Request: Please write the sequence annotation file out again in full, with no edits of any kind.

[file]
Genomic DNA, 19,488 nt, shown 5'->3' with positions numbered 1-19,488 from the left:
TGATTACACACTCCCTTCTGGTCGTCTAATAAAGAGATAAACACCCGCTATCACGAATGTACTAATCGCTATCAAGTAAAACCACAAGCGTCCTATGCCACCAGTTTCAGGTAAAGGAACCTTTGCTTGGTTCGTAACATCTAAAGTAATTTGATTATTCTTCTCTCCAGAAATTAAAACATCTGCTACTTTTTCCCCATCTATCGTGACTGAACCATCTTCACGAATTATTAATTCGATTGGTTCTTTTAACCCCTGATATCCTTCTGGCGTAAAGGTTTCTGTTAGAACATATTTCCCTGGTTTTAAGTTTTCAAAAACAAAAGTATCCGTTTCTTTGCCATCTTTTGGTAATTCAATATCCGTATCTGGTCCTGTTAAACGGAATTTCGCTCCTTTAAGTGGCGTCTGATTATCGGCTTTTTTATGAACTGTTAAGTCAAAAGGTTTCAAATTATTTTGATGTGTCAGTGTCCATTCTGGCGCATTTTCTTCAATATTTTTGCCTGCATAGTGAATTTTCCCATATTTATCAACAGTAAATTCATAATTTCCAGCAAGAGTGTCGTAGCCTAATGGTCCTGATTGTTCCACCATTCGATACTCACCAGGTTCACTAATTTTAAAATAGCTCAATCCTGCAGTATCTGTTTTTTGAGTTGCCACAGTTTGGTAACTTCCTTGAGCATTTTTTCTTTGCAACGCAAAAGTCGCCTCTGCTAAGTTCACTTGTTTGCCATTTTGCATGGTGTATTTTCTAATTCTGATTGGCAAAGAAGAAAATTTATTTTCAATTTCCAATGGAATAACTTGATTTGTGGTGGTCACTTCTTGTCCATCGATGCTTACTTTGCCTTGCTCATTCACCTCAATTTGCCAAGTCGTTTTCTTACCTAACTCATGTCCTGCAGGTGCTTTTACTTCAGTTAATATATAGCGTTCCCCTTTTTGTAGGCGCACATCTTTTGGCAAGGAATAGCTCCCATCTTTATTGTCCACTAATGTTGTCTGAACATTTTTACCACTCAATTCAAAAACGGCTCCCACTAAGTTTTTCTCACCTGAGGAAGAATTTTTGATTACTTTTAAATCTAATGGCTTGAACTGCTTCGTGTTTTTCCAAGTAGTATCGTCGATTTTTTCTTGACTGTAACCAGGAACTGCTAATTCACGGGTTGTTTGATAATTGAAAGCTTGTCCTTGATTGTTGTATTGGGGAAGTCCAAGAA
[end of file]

Genomic DNA, 19,488 nt, shown 5'->3' with positions numbered 1-19,488 from the left:
TGATTACACACTCCCTTCTGGTCGTCTAATAAAGAGATAAACACCCGCTATCACGAATGTACTAATCGCTATCAAGTAAAACCACAAGCGTCCTATGCCACCAGTTTCAGGTAAAGGAACCTTTGCTTGGTTCGTAACATCTAAAGTAATTTGATTATTCTTCTCTCCAGAAATTAAAACATCTGCTACTTTTTCCCCATCTATCGTGACTGAACCATCTTCACGAATTATTAATTCGATTGGTTCTTTTAACCCCTGATATCCTTCTGGCGTAAAGGTTTCTGTTAGAACATATTTCCCTGGTTTTAAGTTTTCAAAAACAAAAGTATCCGTTTCTTTGCCATCTTTTGGTAATTCAATATCCGTATCTGGTCCTGTTAAACGGAATTTCGCTCCTTTAAGTGGCGTCTGATTATCGGCTTTTTTATGAACTGTTAAGTCAAAAGGTTTCAAATTATTTTGATGTGTCAGTGTCCATTCTGGCGCATTTTCTTCAATATTTTTGCCTGCATAGTGAATTTTCCCATATTTATCAACAGTAAATTCATAATTTCCAGCAAGAGTGTCGTAGCCTAATGGTCCTGATTGTTCCACCATTCGATACTCACCAGGTTCACTAATTTTAAAATAGCTCAATCCTGCAGTATCTGTTTTTTGAGTTGCCACAGTTTGGTAACTTCCTTGAGCATTTTTTCTTTGCAACGCAAAAGTCGCCTCTGCTAAGTTCACTTGTTTGCCATTTTGCATGGTGTATTTTCTAATTCTGATTGGCAAAGAAGAAAATTTATTTTCAATTTCCAATGGAATAACTTGATTTGTGGTGGTCACTTCTTGTCCATCGATGCTTACTTTGCCTTGCTCATTCACCTCAATTTGCCAAGTCGTTTTCTTACCTAACTCATGTCCTGCAGGTGCTTTTACTTCAGTTAATATATAGCGTTCCCCTTTTTGTAGGCGCACATCTTTTGGCAAGGAATAGCTCCCATCTTTATTGTCCACTAATGTTGTCTGAACATTTTTACCACTCAATTCAAAAACGGCTCCCACTAAGTTTTTCTCACCTGAGGAAGAATTTTTGATTACTTTTAAATCTAATGGCTTGAACTGCTTCGTGTTTTTCCAAGTAGTATCGTCGATTTTTTCTTGACTGTAACCAGGAACTGCTAATTCACGGGTTGTTTGATAATTGAAAGCTTGTCCTTGATTGTTGTATTGGGGAAGTCCAAGAA